Through time the visual language of textiles have offered up vital clues to the prevailing social contexts, to ideas of what was desirable and fashionable, to the economy and the body politic that was significant at their time of production and use. Examples abound from the late 16th cwoven VrindavanVastra with its images inspired from the Hindu holy text of the BhagavatPuranand on to today’s graphic t-shirts this widespread means of communication continues to endure. The late 19thcentury pictorial Baluchariweave can be viewed through this prism of history and context with its enduring continuumechoing its past.
Named Baluchar after the place where they originated the silks were also produced in and around Murshidabad, then the capital of Bengal. Woven on the complex structurednaqsha/draw-loom using natural-dyed high twist silk for the warp combined with untwisted silk-floss the patterning was a combination of butis/small florals, geometric motifs and differently sized intricately patterned kalka/paisleys. But what made the saris unique was the patterning developments that took place during the cosmopolitan cultural efflorescence presided over by the ruler MurshidQuli Khan.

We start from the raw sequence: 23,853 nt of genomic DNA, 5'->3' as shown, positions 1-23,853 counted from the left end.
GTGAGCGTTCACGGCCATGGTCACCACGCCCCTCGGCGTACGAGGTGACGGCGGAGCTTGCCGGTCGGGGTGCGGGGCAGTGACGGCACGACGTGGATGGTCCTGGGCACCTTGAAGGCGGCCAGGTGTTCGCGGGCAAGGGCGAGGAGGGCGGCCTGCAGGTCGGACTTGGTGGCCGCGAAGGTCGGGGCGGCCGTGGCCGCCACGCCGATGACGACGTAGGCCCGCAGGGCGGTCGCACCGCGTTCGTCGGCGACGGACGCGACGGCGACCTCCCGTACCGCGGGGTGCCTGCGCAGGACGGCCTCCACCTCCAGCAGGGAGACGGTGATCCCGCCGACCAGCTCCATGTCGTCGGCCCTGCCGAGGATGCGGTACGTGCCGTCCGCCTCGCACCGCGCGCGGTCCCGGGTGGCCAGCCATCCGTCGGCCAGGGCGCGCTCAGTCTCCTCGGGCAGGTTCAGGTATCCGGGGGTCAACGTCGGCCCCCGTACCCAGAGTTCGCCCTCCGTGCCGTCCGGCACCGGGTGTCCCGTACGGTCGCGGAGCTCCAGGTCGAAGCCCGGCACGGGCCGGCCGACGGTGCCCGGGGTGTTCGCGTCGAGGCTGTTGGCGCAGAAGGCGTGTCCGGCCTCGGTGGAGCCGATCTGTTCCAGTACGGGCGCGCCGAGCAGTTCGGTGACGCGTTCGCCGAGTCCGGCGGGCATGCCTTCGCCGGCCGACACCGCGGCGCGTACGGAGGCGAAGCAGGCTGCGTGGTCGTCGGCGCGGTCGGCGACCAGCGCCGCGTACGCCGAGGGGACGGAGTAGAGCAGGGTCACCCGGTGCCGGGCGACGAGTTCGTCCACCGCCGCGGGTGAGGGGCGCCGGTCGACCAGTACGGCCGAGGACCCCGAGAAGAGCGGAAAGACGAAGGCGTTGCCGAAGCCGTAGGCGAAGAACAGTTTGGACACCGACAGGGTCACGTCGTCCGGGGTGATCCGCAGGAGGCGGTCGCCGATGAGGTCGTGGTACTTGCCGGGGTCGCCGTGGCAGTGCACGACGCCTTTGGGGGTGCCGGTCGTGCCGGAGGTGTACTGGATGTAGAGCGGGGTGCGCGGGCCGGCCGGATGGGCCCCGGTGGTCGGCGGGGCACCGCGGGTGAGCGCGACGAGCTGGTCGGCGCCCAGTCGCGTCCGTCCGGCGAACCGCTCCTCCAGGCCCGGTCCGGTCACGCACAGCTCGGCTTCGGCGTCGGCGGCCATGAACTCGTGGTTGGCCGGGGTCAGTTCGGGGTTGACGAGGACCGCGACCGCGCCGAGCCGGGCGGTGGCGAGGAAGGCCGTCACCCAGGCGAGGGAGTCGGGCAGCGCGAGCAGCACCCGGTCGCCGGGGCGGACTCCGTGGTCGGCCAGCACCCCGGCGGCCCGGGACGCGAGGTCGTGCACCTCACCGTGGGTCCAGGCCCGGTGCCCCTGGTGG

The soil from which the Baluchari emerged in Bengal had its roots in the social, politicaland commercial transformations being wrought in its environs. The Bengal of this time was a space of bustling mercantile activity with advances in surface transport that included the introduction of passenger trains that moved goods, people and ideas. This ec...
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